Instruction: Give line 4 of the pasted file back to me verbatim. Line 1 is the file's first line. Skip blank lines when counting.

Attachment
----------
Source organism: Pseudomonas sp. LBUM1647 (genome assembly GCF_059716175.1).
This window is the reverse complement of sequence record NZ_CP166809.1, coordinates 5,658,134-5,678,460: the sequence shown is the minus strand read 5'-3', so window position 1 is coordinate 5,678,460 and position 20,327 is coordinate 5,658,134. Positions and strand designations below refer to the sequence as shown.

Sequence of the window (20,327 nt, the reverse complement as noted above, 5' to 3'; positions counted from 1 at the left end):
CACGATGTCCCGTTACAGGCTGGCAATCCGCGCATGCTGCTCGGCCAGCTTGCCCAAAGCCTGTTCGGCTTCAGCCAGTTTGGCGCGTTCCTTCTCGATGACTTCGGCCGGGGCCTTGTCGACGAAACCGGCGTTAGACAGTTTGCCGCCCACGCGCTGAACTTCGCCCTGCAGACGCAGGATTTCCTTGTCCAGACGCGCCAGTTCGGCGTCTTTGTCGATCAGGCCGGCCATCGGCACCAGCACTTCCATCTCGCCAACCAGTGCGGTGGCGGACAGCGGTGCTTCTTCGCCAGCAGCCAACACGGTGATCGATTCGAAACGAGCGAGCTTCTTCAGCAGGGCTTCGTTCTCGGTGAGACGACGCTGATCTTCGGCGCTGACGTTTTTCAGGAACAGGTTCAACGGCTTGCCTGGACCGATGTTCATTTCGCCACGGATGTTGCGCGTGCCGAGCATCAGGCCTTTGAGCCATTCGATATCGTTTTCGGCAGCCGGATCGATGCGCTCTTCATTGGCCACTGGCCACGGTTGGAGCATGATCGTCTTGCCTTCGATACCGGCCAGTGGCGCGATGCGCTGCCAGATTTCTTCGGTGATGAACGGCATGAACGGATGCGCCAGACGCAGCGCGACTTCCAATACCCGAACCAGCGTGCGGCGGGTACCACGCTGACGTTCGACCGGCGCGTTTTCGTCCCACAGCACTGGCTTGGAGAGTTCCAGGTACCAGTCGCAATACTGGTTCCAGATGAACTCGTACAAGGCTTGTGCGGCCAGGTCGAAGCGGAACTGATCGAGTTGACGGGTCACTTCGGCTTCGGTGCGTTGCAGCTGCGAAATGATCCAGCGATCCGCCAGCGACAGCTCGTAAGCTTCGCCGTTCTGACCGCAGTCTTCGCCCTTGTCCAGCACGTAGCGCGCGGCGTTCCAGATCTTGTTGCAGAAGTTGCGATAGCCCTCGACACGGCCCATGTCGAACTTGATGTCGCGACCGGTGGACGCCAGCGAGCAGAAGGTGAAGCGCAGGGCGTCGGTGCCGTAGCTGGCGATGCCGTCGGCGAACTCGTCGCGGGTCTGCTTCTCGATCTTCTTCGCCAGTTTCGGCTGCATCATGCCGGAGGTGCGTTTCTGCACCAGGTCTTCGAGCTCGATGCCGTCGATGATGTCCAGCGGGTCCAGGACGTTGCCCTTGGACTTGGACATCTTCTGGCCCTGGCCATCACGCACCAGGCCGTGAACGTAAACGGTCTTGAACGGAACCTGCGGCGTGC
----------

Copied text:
CACGATGTCCCGTTACAGGCTGGCAATCCGCGCATGCTGCTCGGCCAGCTTGCCCAAAGCCTGTTCGGCTTCAGCCAGTTTGGCGCGTTCCTTCTCGATGACTTCGGCCGGGGCCTTGTCGACGAAACCGGCGTTAGACAGTTTGCCGCCCACGCGCTGAACTTCGCCCTGCAGACGCAGGATTTCCTTGTCCAGACGCGCCAGTTCGGCGTCTTTGTCGATCAGGCCGGCCATCGGCACCAGCACTTCCATCTCGCCAACCAGTGCGGTGGCGGACAGCGGTGCTTCTTCGCCAGCAGCCAACACGGTGATCGATTCGAAACGAGCGAGCTTCTTCAGCAGGGCTTCGTTCTCGGTGAGACGACGCTGATCTTCGGCGCTGACGTTTTTCAGGAACAGGTTCAACGGCTTGCCTGGACCGATGTTCATTTCGCCACGGATGTTGCGCGTGCCGAGCATCAGGCCTTTGAGCCATTCGATATCGTTTTCGGCAGCCGGATCGATGCGCTCTTCATTGGCCACTGGCCACGGTTGGAGCATGATCGTCTTGCCTTCGATACCGGCCAGTGGCGCGATGCGCTGCCAGATTTCTTCGGTGATGAACGGCATGAACGGATGCGCCAGACGCAGCGCGACTTCCAATACCCGAACCAGCGTGCGGCGGGTACCACGCTGACGTTCGACCGGCGCGTTTTCGTCCCACAGCACTGGCTTGGAGAGTTCCAGGTACCAGTCGCAATACTGGTTCCAGATGAACTCGTACAAGGCTTGTGCGGCCAGGTCGAAGCGGAACTGATCGAGTTGACGGGTCACTTCGGCTTCGGTGCGTTGCAGCTGCGAAATGATCCAGCGATCCGCCAGCGACAGCTCGTAAGCTTCGCCGTTCTGACCGCAGTCTTCGCCCTTGTCCAGCACGTAGCGCGCGGCGTTCCAGATCTTGTTGCAGAAGTTGCGATAGCCCTCGACACGGCCCATGTCGAACTTGATGTCGCGACCGGTGGACGCCAGCGAGCAGAAGGTGAAGCGCAGGGCGTCGGTGCCGTAGCTGGCGATGCCGTCGGCGAACTCGTCGCGGGTCTGCTTCTCGATCTTCTTCGCCAGTTTCGGCTGCATCATGCCGGAGGTGCGTTTCTGCACCAGGTCTTCGAGCTCGATGCCGTCGATGATGTCCAGCGGGTCCAGGACGTTGCCCTTGGACTTGGACATCTTCTGGCCCTGGCCATCACGCACCAGGCCGTGAACGTAAACGGTCTTGAACGGAACCTGCGGCGTGC